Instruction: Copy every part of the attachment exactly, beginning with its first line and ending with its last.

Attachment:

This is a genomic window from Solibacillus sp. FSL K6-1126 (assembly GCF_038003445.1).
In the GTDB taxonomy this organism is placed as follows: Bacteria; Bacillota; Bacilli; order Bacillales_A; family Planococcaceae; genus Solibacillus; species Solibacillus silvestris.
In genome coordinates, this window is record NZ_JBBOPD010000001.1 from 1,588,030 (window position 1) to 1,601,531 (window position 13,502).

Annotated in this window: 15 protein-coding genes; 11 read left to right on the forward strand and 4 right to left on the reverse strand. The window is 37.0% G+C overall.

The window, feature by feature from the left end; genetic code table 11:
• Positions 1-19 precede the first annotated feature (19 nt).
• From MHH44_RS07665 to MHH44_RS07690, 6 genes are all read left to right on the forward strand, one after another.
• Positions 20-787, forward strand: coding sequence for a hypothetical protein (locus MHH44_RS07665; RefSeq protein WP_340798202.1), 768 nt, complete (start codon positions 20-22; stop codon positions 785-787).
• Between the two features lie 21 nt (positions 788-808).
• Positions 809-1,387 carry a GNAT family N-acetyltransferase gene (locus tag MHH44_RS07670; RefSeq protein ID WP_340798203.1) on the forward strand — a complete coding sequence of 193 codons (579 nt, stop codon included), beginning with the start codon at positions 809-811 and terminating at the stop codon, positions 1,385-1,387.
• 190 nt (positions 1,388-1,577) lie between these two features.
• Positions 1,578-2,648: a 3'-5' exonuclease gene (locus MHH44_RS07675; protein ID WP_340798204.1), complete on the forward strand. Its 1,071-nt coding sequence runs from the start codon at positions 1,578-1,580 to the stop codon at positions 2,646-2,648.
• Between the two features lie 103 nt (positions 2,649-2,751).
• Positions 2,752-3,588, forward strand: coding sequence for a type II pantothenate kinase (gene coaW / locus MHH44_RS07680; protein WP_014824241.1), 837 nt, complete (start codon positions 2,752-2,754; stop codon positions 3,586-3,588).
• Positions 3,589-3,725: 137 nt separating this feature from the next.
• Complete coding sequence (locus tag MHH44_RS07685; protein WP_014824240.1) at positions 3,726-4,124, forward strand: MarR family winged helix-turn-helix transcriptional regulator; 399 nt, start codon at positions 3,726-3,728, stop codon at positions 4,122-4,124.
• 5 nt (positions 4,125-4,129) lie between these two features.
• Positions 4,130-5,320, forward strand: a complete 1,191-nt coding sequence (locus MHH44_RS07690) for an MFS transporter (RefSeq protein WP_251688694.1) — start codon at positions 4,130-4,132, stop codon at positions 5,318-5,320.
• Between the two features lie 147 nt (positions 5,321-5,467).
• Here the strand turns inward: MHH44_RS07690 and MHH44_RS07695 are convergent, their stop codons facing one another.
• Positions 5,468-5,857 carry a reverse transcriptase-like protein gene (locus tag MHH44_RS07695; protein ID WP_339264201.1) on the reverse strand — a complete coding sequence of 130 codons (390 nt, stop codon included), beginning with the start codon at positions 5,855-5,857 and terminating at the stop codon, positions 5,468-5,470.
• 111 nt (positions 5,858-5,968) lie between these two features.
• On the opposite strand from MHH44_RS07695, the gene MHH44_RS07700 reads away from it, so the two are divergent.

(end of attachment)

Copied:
This is a genomic window from Solibacillus sp. FSL K6-1126 (assembly GCF_038003445.1).
In the GTDB taxonomy this organism is placed as follows: Bacteria; Bacillota; Bacilli; order Bacillales_A; family Planococcaceae; genus Solibacillus; species Solibacillus silvestris.
In genome coordinates, this window is record NZ_JBBOPD010000001.1 from 1,588,030 (window position 1) to 1,601,531 (window position 13,502).

Annotated in this window: 15 protein-coding genes; 11 read left to right on the forward strand and 4 right to left on the reverse strand. The window is 37.0% G+C overall.

The window, feature by feature from the left end; genetic code table 11:
• Positions 1-19 precede the first annotated feature (19 nt).
• From MHH44_RS07665 to MHH44_RS07690, 6 genes are all read left to right on the forward strand, one after another.
• Positions 20-787, forward strand: coding sequence for a hypothetical protein (locus MHH44_RS07665; RefSeq protein WP_340798202.1), 768 nt, complete (start codon positions 20-22; stop codon positions 785-787).
• Between the two features lie 21 nt (positions 788-808).
• Positions 809-1,387 carry a GNAT family N-acetyltransferase gene (locus tag MHH44_RS07670; RefSeq protein ID WP_340798203.1) on the forward strand — a complete coding sequence of 193 codons (579 nt, stop codon included), beginning with the start codon at positions 809-811 and terminating at the stop codon, positions 1,385-1,387.
• 190 nt (positions 1,388-1,577) lie between these two features.
• Positions 1,578-2,648: a 3'-5' exonuclease gene (locus MHH44_RS07675; protein ID WP_340798204.1), complete on the forward strand. Its 1,071-nt coding sequence runs from the start codon at positions 1,578-1,580 to the stop codon at positions 2,646-2,648.
• Between the two features lie 103 nt (positions 2,649-2,751).
• Positions 2,752-3,588, forward strand: coding sequence for a type II pantothenate kinase (gene coaW / locus MHH44_RS07680; protein WP_014824241.1), 837 nt, complete (start codon positions 2,752-2,754; stop codon positions 3,586-3,588).
• Positions 3,589-3,725: 137 nt separating this feature from the next.
• Complete coding sequence (locus tag MHH44_RS07685; protein WP_014824240.1) at positions 3,726-4,124, forward strand: MarR family winged helix-turn-helix transcriptional regulator; 399 nt, start codon at positions 3,726-3,728, stop codon at positions 4,122-4,124.
• 5 nt (positions 4,125-4,129) lie between these two features.
• Positions 4,130-5,320, forward strand: a complete 1,191-nt coding sequence (locus MHH44_RS07690) for an MFS transporter (RefSeq protein WP_251688694.1) — start codon at positions 4,130-4,132, stop codon at positions 5,318-5,320.
• Between the two features lie 147 nt (positions 5,321-5,467).
• Here the strand turns inward: MHH44_RS07690 and MHH44_RS07695 are convergent, their stop codons facing one another.
• Positions 5,468-5,857 carry a reverse transcriptase-like protein gene (locus tag MHH44_RS07695; protein ID WP_339264201.1) on the reverse strand — a complete coding sequence of 130 codons (390 nt, stop codon included), beginning with the start codon at positions 5,855-5,857 and terminating at the stop codon, positions 5,468-5,470.
• 111 nt (positions 5,858-5,968) lie between these two features.
• On the opposite strand from MHH44_RS07695, the gene MHH44_RS07700 reads away from it, so the two are divergent.